Sunday, June 19, 2011

Guest post: Self-publishing with eBooks by Cassandra O'Sullivan Suchar

Like many writers, I have a stack of rejection letters thicker than my actual novel.  You name the agent or publishing house, I’ve been rejected by it!  At least that’s what it feels like.  And rejection has changed over time; while most places will still send you a form letter (“Dear author, Thank you for your interest in… Unfortunately, your work is not right for us…”), they now e-mail it to you for your convenience.  At least I’m saving money on self-addressed stamped envelopes.  I’ve had a few close calls, places that were interested in the manuscript but ultimately passed, but I sit here still rejected.
But yet, if you’re reading this, chances are you’ve read my novel, or are at least thinking about it. 
 When Barnes and Noble launched PubIt last year, many writers like me finally got the chance to publish our work.  After spending all that time writing and revising, the rejection process can be a soul-crusher; in the past, if an agent or publisher didn’t want your work, you wouldn’t have a chance at sharing your book with the public.  All that has now changed with online publishing.  Even better, it’s completely free!  Having once been burned hiring an “agent” that turned out to be a scam, I was skeptical, but I have had truly positive experiences with PubIt, Amazon’s Kindle Direct Publishing, and Smashwords.  You upload your book, create a cover, write a synopsis, and you’re ready to go.  It couldn’t be easier.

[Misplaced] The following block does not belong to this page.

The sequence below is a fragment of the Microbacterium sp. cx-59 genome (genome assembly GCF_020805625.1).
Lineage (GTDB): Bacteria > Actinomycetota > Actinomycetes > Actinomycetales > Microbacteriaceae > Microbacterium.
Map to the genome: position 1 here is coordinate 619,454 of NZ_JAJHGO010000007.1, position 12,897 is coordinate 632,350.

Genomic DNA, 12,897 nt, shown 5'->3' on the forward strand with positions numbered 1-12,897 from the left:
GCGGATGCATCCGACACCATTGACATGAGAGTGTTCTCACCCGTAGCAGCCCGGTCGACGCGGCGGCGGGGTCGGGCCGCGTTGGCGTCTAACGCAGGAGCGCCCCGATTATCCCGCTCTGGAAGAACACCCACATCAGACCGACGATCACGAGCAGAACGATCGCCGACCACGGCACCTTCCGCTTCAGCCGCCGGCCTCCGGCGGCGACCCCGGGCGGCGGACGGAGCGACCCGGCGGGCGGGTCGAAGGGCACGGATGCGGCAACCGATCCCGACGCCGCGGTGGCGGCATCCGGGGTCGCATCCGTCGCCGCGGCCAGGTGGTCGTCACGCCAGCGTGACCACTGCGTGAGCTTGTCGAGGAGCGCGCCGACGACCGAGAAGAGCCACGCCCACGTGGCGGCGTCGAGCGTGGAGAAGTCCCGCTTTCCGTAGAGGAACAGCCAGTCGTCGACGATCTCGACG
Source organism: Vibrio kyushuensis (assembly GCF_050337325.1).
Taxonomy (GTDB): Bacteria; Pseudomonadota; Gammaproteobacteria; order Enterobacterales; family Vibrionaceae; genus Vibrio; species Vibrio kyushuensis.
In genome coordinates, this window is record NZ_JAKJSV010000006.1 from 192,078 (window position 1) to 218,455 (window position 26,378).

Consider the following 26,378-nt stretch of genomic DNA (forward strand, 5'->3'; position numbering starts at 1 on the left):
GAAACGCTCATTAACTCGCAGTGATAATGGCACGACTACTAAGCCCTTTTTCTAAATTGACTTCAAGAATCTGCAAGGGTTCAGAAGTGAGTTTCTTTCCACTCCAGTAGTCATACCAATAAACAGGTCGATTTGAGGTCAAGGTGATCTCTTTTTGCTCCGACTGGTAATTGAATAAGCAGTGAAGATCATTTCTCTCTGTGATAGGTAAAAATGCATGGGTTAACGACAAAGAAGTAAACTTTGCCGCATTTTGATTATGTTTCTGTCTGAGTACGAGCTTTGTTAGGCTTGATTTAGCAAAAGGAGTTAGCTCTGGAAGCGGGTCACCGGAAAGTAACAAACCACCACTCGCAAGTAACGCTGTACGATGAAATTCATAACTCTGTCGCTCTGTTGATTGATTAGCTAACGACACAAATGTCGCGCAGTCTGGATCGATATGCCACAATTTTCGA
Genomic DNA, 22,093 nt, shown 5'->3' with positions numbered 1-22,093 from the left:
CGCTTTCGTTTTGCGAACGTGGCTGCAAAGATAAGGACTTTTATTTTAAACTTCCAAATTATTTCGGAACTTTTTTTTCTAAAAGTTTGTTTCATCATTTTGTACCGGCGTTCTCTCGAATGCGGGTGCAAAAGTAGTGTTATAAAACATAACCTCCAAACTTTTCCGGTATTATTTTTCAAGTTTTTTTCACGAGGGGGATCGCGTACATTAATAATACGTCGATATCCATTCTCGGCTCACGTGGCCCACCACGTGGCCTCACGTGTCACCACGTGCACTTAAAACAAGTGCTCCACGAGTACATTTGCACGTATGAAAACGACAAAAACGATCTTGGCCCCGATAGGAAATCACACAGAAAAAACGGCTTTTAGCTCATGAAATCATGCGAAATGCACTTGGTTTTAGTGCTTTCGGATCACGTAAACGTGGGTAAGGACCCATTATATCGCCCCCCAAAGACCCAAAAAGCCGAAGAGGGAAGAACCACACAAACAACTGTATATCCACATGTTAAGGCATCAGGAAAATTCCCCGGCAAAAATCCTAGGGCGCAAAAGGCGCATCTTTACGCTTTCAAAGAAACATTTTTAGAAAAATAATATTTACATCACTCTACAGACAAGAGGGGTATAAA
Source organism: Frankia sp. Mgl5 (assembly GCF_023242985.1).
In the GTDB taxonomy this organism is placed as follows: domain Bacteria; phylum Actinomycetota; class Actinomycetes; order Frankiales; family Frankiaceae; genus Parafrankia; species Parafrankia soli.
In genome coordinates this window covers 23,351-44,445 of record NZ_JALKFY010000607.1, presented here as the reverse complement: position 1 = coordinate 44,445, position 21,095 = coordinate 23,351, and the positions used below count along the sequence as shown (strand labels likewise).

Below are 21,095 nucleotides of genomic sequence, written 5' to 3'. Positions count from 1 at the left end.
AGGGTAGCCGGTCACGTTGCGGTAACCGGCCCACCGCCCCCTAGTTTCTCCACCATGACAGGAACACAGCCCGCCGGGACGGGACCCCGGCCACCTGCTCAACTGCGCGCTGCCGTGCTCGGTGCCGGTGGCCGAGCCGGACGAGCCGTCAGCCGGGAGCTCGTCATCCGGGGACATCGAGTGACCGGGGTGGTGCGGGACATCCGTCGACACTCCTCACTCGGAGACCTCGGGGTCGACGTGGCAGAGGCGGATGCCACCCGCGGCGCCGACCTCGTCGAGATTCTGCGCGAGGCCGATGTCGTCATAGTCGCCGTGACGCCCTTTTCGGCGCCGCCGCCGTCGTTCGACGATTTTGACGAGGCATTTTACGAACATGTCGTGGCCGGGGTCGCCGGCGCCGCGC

You can now read Little Miss Teacher on a Nook, Kindle, PC, Mac, or any number of other formats (thanks to Smashwords).  While not everyone is willing to switch to an eReader, more and more people I know are buying and using these, and it’s completely free for an author to publish his/her work this way.
 If you think you’ve written something that others might like to read, but you just haven’t gotten the big break you’ve been waiting for, publishing online might be the right option for you.  A word of advice, though:  Take the time to make your work professional.  Be careful and thorough with editing and revision, and design a cover image that looks will interest people in your book.  If you need help, there are growing numbers of services you can find online.  While these will not be free, think of the expense as an investment in your product.  It’s easy to spot the amateurs when browsing eBooks; remember, sometimes people do judge a book by its cover.
 Although I once shirked at the idea of self-publishing (referred to by some as “vanity” publishing), eBooks are here to stay.  Thanks to online publishing, I have finally gotten to share Little Miss Teacher with the world.  

A high school English teacher herself, Cassandra O'Sullivan Sachar lives in Delaware with her husband, daughter, two cats, and dog. She enjoys shopping, traveling, reading, running, baking, and watching movies. She is also the author of a middle grade mystery, The Hidden Diary.

Stop back tomorrow for my review of Little Miss Teacher!



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